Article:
1/72 Buzzby

Gallery Article by Mark Miller

Silly Week 2004

      

Please see the full back story on the 1/72 Shenkley write-up. Suffice it to say the Germans and the British are working together to combat the ever-threatening Japanese/American alliance. The one break in the hard and bitter fighting comes from the sponsorship of the neutral country of Russia. Every year a race is held, in the name of advancing the technology of flight. The large and insurmountable borders of Russia
provide the perfect setting for the warring parties to meet and compete in a non-threatening manner. Much like the Olympics, however, the annual victors took much pride (and a great morale boost for their fighting soldiers) when they won the race. 

Click on images below to see larger images

The design was intended to shock the as-yet-jet-free Americans and their Japanese allies. There had been jet racers previously, but they had been large and bulky, and the engines took up much room. That was before the British and German engineers shared their extensive jet knowledge with each other. Together they came up with revolutionary new designs. This design separates the stages of the compression and ignition of the incoming and outgoing air. Thus the pilots sits "in" the engine. While it is "armed" with 2x30mm cannon, the prime choice of the European fighters for downing long range B24s bombing England from Iceland, the actual guns are removed and barrel placeholders are put in their place.  This was a constant threat that this plane may be seen next time attacking, rather than racing. It was a common practice at these races.
It backfired when the performance of a plane was sub-par.

Because of the already compressed size of the engine, this plane had to be kept small and light. The landing gear was greatly simplified. To save space in the already narrow wings and cowling, the gear was designed to retract half-way. The performance loss was negligible, and that, along with an intentionally old-fashioned canopy style, were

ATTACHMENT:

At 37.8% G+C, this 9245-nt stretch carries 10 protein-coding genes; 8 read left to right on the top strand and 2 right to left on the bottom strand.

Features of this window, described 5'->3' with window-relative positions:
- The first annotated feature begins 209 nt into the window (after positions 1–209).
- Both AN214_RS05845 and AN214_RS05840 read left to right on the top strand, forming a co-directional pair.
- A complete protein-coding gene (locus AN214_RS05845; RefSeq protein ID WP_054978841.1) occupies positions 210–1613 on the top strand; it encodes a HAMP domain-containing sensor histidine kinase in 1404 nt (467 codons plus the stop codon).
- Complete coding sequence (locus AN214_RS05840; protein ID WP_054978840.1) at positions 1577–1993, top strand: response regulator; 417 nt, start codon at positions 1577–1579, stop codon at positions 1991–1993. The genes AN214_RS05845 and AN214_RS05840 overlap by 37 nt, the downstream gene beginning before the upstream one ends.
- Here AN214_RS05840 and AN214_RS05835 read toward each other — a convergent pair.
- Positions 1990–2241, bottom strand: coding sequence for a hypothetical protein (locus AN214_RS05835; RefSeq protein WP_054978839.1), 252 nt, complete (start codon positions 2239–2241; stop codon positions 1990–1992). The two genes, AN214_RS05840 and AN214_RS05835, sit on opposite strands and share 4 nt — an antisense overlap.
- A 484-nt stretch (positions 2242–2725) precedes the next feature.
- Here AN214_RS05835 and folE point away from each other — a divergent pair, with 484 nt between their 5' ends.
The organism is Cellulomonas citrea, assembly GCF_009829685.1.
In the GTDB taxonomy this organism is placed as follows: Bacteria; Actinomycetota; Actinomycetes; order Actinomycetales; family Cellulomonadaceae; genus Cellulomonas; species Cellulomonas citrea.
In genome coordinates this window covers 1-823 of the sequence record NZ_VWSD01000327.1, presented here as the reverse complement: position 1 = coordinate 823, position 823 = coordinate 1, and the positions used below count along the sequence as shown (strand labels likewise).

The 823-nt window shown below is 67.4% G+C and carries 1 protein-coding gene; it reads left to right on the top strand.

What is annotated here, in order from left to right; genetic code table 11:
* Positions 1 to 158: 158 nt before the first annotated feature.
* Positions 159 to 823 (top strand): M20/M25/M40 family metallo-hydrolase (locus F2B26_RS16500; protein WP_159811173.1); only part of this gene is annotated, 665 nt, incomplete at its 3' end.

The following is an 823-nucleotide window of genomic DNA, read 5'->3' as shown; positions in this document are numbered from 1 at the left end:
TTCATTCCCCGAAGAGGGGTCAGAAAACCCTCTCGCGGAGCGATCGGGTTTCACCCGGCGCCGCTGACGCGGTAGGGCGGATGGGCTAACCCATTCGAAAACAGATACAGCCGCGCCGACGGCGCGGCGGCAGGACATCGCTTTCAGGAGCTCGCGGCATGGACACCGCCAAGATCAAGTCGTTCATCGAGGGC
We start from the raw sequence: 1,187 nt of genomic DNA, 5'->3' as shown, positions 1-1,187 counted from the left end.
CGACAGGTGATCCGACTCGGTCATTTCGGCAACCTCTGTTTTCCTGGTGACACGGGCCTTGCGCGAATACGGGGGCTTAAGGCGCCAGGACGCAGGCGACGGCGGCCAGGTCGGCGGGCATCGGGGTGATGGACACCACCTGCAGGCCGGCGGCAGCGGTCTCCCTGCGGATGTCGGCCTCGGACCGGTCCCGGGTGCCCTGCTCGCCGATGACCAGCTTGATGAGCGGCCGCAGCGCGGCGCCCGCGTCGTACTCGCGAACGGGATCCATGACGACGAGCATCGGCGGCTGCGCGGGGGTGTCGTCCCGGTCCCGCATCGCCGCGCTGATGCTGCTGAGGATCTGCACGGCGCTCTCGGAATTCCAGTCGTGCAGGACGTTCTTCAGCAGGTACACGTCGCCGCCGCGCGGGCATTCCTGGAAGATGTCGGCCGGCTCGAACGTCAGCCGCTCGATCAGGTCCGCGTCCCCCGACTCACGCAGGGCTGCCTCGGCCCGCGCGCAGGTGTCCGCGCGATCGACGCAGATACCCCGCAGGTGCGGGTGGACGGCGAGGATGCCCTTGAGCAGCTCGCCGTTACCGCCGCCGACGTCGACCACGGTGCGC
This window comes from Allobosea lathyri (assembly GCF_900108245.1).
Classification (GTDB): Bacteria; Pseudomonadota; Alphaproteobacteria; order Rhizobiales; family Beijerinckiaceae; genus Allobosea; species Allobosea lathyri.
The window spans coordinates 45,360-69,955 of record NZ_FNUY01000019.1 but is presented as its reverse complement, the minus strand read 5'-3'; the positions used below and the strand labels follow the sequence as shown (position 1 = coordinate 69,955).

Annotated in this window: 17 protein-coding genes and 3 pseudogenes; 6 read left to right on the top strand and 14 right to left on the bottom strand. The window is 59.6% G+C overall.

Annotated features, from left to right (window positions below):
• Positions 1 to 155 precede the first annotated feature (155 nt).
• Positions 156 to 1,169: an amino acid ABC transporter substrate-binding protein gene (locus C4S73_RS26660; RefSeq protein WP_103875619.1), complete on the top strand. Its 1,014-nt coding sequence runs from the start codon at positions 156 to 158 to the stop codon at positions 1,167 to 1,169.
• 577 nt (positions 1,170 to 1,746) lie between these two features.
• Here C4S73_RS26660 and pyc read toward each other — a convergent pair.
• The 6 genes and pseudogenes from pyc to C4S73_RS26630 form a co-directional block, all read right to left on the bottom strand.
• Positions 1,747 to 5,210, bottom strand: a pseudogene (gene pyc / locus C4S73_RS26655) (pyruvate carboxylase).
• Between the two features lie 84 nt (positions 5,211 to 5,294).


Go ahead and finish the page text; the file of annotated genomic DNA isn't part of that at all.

intended to show the Japanese/Americans that even an old-fashioned design can outperform their most modern ones.

Note that the races are all low-level, and as such it was felt that a pressurized cockpit was not necessary. The cockpit was left open in the rear, a trait that the British/German designers picked up from their democratic Italian allies.

The kits are two RoG 1/72 WW2 fighters. One is British the other German.  If you have not already guessed, they are a Hurricane and a Fw190. I took the dive brakes from an old Pe-2 kit. I took the burner can from an old F-18.

I had originally wanted to build the Buzzby more than the Shenkley. I thought it would really be cool to make a jet from the propeller-less nose cowling of a Fw190. It just looked like a get intake, especially with the cooling compressor blades in place. It took some work. I thought that this would look really fabulous and the other (the leftover parts, which made up the Shenkley) would be a so-so plane. Then I really got into the other plane! hah! I made landing gear wells and redesigned the gear off the Hurricane, and got carried away, mostly because I could NOT figure out how to make the exhaust of the Buzzby! I finally found I had an old F-18 burner can and used that, to great satisfaction (fit perfectly, almost).   

So I was able to make the Buzzby. However I had no gear! The Fw190 gear was no longer intact. Over the years it had broken off. I used some old large wheels from a Bv141B and put the tail wheel from the Hurricane under the nose.

Look for my
1/72 Shenkley, as well!

Mark Miller

Photos and text by Mark Miller